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Legal aspects of organ trafficking

By Sonnie Ekwowusi
04 July 2022   |   3:25 am
The unproven charges relating to organ and human trafficking preferred against the immediate former Deputy-Senate President Ike Ekweremadu and his wife at the Uxbridge Magistrates’ Court, United Kingdom...

The unproven charges relating to organ and human trafficking preferred against the immediate former Deputy-Senate President Ike Ekweremadu and his wife at the Uxbridge Magistrates’ Court, United Kingdom, in my view, provide a window of opportunity to examine the legal aspects of organ trafficking and organ harvesting in Nigeria. The National Organ and Transplant Act of 1984 defines human organ as the human kidney, liver, heart, lung, pancreas, bone marrow, cornea, eye, bone and skin or any subpart thereof and any other human organ or any subpart thereof, including that derived from a fetus. I participated in the Public Hearing on the National Health Bill 2012 (NHB 2012), which substantially was a replication of the controversial 2008 National Health Bill. As requested by the Senate Committee on Health at that time, I submitted a memorandum to the Committee on how Nigeria could tackle human and organ trafficking in Nigeria. I also presented a memorandum at the National Assembly during the Public Hearing on the Bill to establish the Nigerian assisted reproduction authority which, inter alia, was to regulate the practice of assisted reproductive techniques in Nigeria. I was also invited to participate in the Public Hearing on a Bill to enact a law to regulate organ harvest and transplantation in Lagos State last year. I also submitted a similar memorandum to the Lagos State House of Assembly on ways to curtail illegal organ harvesting in Lagos State.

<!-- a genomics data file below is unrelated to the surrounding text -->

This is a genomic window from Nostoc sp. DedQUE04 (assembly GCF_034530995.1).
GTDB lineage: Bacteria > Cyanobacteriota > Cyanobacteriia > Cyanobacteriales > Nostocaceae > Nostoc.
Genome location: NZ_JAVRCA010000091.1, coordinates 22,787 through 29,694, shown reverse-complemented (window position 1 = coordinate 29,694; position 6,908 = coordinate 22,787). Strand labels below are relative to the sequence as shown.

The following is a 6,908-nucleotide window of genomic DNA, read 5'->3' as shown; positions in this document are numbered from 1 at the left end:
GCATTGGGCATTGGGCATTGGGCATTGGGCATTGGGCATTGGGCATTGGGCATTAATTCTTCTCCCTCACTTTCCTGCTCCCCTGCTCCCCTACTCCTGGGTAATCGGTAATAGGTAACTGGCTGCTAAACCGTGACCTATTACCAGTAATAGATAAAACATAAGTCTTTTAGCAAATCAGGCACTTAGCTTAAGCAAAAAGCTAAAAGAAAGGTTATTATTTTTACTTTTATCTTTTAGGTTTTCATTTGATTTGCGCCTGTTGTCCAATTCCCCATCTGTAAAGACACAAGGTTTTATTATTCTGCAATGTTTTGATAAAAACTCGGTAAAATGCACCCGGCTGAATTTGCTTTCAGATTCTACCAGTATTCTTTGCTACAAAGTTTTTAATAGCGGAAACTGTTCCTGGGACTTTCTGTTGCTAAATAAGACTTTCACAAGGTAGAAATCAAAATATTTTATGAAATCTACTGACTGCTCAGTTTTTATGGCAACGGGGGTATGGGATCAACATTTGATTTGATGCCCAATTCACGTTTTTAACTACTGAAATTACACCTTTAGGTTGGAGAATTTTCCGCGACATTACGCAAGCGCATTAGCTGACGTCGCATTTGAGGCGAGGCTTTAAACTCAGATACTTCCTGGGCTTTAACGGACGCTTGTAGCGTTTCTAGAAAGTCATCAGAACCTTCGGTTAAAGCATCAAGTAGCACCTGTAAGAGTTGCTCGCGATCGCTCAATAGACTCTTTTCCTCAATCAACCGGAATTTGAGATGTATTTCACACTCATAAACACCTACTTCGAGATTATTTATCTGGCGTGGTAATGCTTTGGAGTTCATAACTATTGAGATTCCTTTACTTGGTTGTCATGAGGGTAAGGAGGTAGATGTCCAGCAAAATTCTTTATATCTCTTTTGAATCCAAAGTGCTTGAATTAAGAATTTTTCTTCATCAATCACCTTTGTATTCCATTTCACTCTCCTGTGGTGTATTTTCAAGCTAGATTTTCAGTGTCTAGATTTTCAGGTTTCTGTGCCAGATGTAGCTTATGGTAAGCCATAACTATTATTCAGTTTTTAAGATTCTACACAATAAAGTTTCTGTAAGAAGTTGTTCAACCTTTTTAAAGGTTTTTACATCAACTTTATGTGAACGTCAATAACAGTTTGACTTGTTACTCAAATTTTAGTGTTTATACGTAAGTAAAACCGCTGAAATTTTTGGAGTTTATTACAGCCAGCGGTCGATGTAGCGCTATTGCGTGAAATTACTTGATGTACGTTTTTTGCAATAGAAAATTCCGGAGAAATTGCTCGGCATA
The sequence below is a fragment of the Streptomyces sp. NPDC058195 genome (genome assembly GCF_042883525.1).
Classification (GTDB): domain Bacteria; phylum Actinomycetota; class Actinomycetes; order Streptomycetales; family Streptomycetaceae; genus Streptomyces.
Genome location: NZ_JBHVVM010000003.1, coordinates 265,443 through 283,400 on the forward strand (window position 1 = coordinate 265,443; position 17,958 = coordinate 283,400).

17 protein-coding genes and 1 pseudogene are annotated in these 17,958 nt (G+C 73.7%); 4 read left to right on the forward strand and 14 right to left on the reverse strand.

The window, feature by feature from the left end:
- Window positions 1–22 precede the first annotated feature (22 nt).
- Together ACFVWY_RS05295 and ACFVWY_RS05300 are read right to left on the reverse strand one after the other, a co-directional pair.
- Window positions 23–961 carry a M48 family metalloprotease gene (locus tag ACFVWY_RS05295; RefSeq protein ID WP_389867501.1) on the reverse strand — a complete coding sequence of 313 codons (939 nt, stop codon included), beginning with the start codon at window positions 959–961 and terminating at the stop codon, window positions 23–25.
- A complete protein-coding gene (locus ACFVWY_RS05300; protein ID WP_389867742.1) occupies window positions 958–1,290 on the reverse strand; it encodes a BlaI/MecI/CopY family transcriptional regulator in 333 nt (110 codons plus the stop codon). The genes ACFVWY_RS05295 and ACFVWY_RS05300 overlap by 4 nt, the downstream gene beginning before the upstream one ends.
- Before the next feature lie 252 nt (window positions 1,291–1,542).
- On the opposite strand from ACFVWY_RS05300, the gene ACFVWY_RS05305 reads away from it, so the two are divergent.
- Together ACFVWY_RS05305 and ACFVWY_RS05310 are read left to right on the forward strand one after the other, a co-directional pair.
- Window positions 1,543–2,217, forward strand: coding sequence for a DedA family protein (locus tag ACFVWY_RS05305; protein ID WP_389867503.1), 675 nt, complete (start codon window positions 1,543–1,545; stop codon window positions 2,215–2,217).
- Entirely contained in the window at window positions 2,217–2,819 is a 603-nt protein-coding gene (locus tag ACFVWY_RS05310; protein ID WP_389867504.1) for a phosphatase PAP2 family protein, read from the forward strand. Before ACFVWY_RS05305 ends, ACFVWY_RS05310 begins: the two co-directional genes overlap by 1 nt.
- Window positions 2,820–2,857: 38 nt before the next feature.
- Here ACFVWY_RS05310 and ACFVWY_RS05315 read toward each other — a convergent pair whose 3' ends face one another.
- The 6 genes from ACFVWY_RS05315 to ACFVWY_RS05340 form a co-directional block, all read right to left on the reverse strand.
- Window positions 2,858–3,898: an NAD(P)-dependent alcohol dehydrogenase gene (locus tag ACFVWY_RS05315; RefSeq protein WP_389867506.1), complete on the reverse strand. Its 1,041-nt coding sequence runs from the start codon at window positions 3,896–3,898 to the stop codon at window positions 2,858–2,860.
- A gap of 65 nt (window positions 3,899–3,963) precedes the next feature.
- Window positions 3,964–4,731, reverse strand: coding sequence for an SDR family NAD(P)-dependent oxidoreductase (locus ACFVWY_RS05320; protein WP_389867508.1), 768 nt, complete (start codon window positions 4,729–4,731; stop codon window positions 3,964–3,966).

Suffice it to say that in the course of researching and gathering information in order to prepare and present the aforesaid memoranda both at the National Assembly and the Lagos State House of Assembly respectively, I was able to gain some insights into the law on organ trafficking and the mode of operation of organ traffickers in Nigeria and in the world. The human trafficking statistics being reeled out daily in Nigeria are simply mind-boggling. Every day uncountable number of human beings especially young girls and children are being trafficked to many unknown destinations across the world where they are either used as sex slaves or subjected to all forms of inhuman degradation.  As Prof. Phillip Njemanze rightly pointed out in his essay on organ trafficking, Nigeria is the hub of illegal organ harvesting and organ transplantation in the world. Many foreign organ traffickers lay siege to Nigeria in their bid to scout for cheap organs. So Nigeria is a cheap source of human organs for transplantation for the Western countries.